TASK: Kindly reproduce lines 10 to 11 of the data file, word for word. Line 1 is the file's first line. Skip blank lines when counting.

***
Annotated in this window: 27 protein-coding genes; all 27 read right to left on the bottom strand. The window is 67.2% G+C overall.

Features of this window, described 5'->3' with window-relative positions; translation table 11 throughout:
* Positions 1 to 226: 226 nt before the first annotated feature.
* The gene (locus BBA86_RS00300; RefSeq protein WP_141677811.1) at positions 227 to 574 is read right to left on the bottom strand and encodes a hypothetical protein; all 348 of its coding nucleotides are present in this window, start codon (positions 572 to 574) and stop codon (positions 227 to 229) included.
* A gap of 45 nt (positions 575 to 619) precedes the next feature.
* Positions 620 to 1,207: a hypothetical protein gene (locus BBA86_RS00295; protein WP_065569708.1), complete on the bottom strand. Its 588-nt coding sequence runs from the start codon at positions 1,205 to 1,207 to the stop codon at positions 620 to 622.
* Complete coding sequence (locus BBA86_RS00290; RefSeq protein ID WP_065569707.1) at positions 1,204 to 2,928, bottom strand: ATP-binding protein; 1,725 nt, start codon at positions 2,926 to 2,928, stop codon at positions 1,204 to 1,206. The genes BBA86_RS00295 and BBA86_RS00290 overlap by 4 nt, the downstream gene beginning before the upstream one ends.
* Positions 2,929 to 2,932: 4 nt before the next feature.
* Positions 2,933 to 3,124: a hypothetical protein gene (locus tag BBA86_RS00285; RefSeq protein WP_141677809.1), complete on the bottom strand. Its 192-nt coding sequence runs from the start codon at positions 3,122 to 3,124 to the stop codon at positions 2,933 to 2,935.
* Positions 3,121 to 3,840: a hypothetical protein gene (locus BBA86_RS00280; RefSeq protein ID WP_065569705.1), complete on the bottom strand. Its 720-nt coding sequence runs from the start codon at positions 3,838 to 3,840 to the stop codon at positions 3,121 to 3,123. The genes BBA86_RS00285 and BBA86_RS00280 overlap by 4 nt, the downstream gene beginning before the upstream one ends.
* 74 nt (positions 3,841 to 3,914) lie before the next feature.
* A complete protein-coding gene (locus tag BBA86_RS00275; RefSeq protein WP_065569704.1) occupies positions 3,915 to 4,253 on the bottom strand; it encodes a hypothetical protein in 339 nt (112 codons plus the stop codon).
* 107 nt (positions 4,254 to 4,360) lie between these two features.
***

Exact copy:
* Positions 3,121 to 3,840: a hypothetical protein gene (locus BBA86_RS00280; RefSeq protein ID WP_065569705.1), complete on the bottom strand. Its 720-nt coding sequence runs from the start codon at positions 3,838 to 3,840 to the stop codon at positions 3,121 to 3,123. The genes BBA86_RS00285 and BBA86_RS00280 overlap by 4 nt, the downstream gene beginning before the upstream one ends.
* 74 nt (positions 3,841 to 3,914) lie before the next feature.